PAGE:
An early developer of technical analysis and trading was W.D. Gann. He postulated that in a perfect market, a stock price would move at a 45-degree angle either up or down on the stock chart. The 45-degree line indicated the price of the stock is moving at a rate that balances with the progression of time. A steeper angle means the stock is advancing too fast. A flatter angle means it is not showing enough market strength and will likely decline.
Retracements occur when selling pressure comes into the market and the stock price declines. This is also called a correction because it brings the overbought stock back down to a reasonable price level as traders take profits. Gann theory expects a normal retracement of 50 percent. This means that under normal selling pressure, the stock price will decline half the amount of its most recent rise. If selling pressure is light and the stock might trade up, the retracement will be 37.5 percent. If the stock is in a full correction, the retracement will be 62.5 percent of the original run-up in price from previous support. Retracement levels combined with Gann Angles give the trader an idea of when these actions are likely to take place.
To draw Gann Angles, find the important top or resistance level on the stock price chart. Draw angles at 82.5, 75, 71.25, 63.75, 45, 26.25, 18.75, 15, and 7.5 degrees from the point marking the top price traded. Drawing these angled lines in the direction of future trading creates a Gann Fan. As the market trades, price data are listed on the chart. If a market retracement comes in contact with one of the Gann Angle lines, a theoretical support has been identified. This doesn't always work, but it does supply a hint regarding whether you should be active in the market or sitting on the sidelines. For example, where the stock's 37.5 percent retracement level, as indicated by a horizontal line drawn across the chart, intersects one of the Gann lines, you should be watchful for indications of breaking down through that support level or bouncing off it and trading higher.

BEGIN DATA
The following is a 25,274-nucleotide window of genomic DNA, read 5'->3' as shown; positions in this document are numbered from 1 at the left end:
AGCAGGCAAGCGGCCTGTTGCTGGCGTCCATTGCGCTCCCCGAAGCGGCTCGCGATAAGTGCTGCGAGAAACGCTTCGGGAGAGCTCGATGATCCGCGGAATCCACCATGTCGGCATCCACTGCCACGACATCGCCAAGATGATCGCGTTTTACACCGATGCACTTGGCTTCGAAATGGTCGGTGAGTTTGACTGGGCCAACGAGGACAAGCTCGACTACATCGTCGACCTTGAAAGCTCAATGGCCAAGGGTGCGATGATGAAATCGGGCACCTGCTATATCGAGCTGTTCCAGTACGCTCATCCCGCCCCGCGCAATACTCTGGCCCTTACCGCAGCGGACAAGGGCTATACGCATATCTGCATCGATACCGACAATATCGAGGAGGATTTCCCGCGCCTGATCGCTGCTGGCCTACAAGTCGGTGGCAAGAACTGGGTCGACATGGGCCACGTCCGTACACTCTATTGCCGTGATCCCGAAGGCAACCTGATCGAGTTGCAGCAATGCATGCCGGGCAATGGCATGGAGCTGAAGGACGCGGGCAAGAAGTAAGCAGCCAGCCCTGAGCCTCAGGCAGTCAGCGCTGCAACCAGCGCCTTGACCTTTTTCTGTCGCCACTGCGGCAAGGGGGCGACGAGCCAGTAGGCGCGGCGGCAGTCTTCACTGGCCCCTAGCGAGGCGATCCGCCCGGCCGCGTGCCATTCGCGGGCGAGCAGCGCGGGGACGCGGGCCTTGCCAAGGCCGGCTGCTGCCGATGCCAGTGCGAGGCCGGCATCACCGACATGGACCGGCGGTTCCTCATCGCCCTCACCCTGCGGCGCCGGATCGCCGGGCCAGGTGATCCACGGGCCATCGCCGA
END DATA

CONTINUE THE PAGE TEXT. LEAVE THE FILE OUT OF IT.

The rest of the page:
Traders use these intersections to discover potential support during a price retracement. If the stock price bounces off support at that point, look for resistance where the price movement encounters another Gann line above. When a Gann line is penetrated in either a retracement or a run-up in price, the next Gann line provides a potential support or resistance point. These Gann fan lines act as either potential support or resistance, depending on the level and direction of the market relative to the line.
Application to Trading
When a stock price is advancing on the chart at greater than a 45-degree angle, it is likely to correct back to find support at that 45-degree line on the Gann Fan. The 45-degree angle is considered an important support point, and a 50 percent retracement intersecting the 45-degree angle is considered powerful support. Again, these technical trading levels are not always reliable, but they do provide good indications of when to consider a market directional change possible, allowing you to prepare your strategy in case it happens.
Victoria Duff specializes in entrepreneurial subjects, drawing on her experience as an acclaimed start-up facilitator, venture catalyst and investor relations manager. Since 1995 she has written many articles for e-zines and was a regular columnist for "Digital Coast Reporter" and "Developments Magazine." She holds a Bachelor of Arts in public administration from the University of California at Berkeley.